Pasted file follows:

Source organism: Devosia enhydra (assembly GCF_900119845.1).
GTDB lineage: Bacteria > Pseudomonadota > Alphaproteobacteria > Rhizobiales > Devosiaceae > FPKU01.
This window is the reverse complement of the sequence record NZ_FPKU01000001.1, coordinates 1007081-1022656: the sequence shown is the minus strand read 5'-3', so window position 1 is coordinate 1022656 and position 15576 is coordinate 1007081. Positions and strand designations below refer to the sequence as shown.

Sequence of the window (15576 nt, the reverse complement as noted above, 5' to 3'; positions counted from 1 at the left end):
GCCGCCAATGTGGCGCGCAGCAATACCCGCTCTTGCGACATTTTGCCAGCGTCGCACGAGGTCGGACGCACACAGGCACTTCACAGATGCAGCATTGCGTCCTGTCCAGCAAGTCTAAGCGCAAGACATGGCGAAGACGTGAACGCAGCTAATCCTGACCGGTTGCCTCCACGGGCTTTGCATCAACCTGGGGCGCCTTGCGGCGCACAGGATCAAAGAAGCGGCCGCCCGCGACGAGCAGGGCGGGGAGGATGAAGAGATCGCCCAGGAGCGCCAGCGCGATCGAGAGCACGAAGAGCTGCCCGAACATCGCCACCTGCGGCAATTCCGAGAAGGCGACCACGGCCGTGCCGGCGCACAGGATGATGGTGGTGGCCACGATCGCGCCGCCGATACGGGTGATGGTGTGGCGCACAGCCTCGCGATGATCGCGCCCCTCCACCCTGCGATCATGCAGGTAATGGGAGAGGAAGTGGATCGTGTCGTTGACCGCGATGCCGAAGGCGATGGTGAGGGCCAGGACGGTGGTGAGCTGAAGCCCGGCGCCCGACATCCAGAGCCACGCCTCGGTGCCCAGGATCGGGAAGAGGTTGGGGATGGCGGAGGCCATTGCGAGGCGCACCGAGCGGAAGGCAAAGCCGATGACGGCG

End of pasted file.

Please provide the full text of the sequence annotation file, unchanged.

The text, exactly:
Source organism: Devosia enhydra (assembly GCF_900119845.1).
GTDB lineage: Bacteria > Pseudomonadota > Alphaproteobacteria > Rhizobiales > Devosiaceae > FPKU01.
This window is the reverse complement of the sequence record NZ_FPKU01000001.1, coordinates 1007081-1022656: the sequence shown is the minus strand read 5'-3', so window position 1 is coordinate 1022656 and position 15576 is coordinate 1007081. Positions and strand designations below refer to the sequence as shown.

Sequence of the window (15576 nt, the reverse complement as noted above, 5' to 3'; positions counted from 1 at the left end):
GCCGCCAATGTGGCGCGCAGCAATACCCGCTCTTGCGACATTTTGCCAGCGTCGCACGAGGTCGGACGCACACAGGCACTTCACAGATGCAGCATTGCGTCCTGTCCAGCAAGTCTAAGCGCAAGACATGGCGAAGACGTGAACGCAGCTAATCCTGACCGGTTGCCTCCACGGGCTTTGCATCAACCTGGGGCGCCTTGCGGCGCACAGGATCAAAGAAGCGGCCGCCCGCGACGAGCAGGGCGGGGAGGATGAAGAGATCGCCCAGGAGCGCCAGCGCGATCGAGAGCACGAAGAGCTGCCCGAACATCGCCACCTGCGGCAATTCCGAGAAGGCGACCACGGCCGTGCCGGCGCACAGGATGATGGTGGTGGCCACGATCGCGCCGCCGATACGGGTGATGGTGTGGCGCACAGCCTCGCGATGATCGCGCCCCTCCACCCTGCGATCATGCAGGTAATGGGAGAGGAAGTGGATCGTGTCGTTGACCGCGATGCCGAAGGCGATGGTGAGGGCCAGGACGGTGGTGAGCTGAAGCCCGGCGCCCGACATCCAGAGCCACGCCTCGGTGCCCAGGATCGGGAAGAGGTTGGGGATGGCGGAGGCCATTGCGAGGCGCACCGAGCGGAAGGCAAAGCCGATGACGGCG